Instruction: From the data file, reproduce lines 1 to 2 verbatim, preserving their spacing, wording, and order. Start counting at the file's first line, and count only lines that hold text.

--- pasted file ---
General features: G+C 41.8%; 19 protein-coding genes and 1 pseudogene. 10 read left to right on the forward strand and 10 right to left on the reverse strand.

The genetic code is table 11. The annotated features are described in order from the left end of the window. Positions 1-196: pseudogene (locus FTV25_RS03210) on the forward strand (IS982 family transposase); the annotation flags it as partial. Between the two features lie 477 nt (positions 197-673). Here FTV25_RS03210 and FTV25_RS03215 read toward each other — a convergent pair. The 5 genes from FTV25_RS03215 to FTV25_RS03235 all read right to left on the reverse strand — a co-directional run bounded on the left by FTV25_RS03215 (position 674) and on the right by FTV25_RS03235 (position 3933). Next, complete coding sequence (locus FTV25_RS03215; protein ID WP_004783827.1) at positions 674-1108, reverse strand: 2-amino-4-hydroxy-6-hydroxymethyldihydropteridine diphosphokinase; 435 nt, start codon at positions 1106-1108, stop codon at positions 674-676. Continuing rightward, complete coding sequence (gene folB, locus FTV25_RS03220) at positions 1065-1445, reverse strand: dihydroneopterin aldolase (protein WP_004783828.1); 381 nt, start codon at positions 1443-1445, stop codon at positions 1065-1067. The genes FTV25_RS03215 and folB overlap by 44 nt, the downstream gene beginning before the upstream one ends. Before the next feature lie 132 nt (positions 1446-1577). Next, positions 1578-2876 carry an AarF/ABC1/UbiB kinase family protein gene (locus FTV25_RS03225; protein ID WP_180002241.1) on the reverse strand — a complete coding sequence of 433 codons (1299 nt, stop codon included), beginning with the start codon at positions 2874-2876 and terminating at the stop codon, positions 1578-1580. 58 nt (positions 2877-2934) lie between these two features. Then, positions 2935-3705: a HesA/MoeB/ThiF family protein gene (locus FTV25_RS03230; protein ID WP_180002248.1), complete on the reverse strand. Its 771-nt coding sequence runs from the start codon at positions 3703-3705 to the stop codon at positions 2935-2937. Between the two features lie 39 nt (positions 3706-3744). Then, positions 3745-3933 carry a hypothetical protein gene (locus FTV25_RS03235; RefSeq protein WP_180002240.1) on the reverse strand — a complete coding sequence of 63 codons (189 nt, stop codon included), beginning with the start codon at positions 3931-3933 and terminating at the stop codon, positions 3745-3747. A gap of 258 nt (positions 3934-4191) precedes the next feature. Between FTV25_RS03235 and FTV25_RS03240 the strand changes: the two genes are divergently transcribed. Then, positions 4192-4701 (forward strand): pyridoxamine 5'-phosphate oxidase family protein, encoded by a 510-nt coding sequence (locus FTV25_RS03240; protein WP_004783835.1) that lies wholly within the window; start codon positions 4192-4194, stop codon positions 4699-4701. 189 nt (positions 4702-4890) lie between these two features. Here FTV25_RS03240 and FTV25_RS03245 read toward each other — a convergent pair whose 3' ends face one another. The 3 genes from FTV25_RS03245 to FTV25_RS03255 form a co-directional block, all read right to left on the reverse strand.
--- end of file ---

General features: G+C 41.8%; 19 protein-coding genes and 1 pseudogene. 10 read left to right on the forward strand and 10 right to left on the reverse strand.

The genetic code is table 11. The annotated features are described in order from the left end of the window. Positions 1-196: pseudogene (locus FTV25_RS03210) on the forward strand (IS982 family transposase); the annotation flags it as partial. Between the two features lie 477 nt (positions 197-673). Here FTV25_RS03210 and FTV25_RS03215 read toward each other — a convergent pair. The 5 genes from FTV25_RS03215 to FTV25_RS03235 all read right to left on the reverse strand — a co-directional run bounded on the left by FTV25_RS03215 (position 674) and on the right by FTV25_RS03235 (position 3933). Next, complete coding sequence (locus FTV25_RS03215; protein ID WP_004783827.1) at positions 674-1108, reverse strand: 2-amino-4-hydroxy-6-hydroxymethyldihydropteridine diphosphokinase; 435 nt, start codon at positions 1106-1108, stop codon at positions 674-676. Continuing rightward, complete coding sequence (gene folB, locus FTV25_RS03220) at positions 1065-1445, reverse strand: dihydroneopterin aldolase (protein WP_004783828.1); 381 nt, start codon at positions 1443-1445, stop codon at positions 1065-1067. The genes FTV25_RS03215 and folB overlap by 44 nt, the downstream gene beginning before the upstream one ends. Before the next feature lie 132 nt (positions 1446-1577). Next, positions 1578-2876 carry an AarF/ABC1/UbiB kinase family protein gene (locus FTV25_RS03225; protein ID WP_180002241.1) on the reverse strand — a complete coding sequence of 433 codons (1299 nt, stop codon included), beginning with the start codon at positions 2874-2876 and terminating at the stop codon, positions 1578-1580. 58 nt (positions 2877-2934) lie between these two features. Then, positions 2935-3705: a HesA/MoeB/ThiF family protein gene (locus FTV25_RS03230; protein ID WP_180002248.1), complete on the reverse strand. Its 771-nt coding sequence runs from the start codon at positions 3703-3705 to the stop codon at positions 2935-2937. Between the two features lie 39 nt (positions 3706-3744). Then, positions 3745-3933 carry a hypothetical protein gene (locus FTV25_RS03235; RefSeq protein WP_180002240.1) on the reverse strand — a complete coding sequence of 63 codons (189 nt, stop codon included), beginning with the start codon at positions 3931-3933 and terminating at the stop codon, positions 3745-3747. A gap of 258 nt (positions 3934-4191) precedes the next feature. Between FTV25_RS03235 and FTV25_RS03240 the strand changes: the two genes are divergently transcribed. Then, positions 4192-4701 (forward strand): pyridoxamine 5'-phosphate oxidase family protein, encoded by a 510-nt coding sequence (locus FTV25_RS03240; protein WP_004783835.1) that lies wholly within the window; start codon positions 4192-4194, stop codon positions 4699-4701. 189 nt (positions 4702-4890) lie between these two features. Here FTV25_RS03240 and FTV25_RS03245 read toward each other — a convergent pair whose 3' ends face one another. The 3 genes from FTV25_RS03245 to FTV25_RS03255 form a co-directional block, all read right to left on the reverse strand.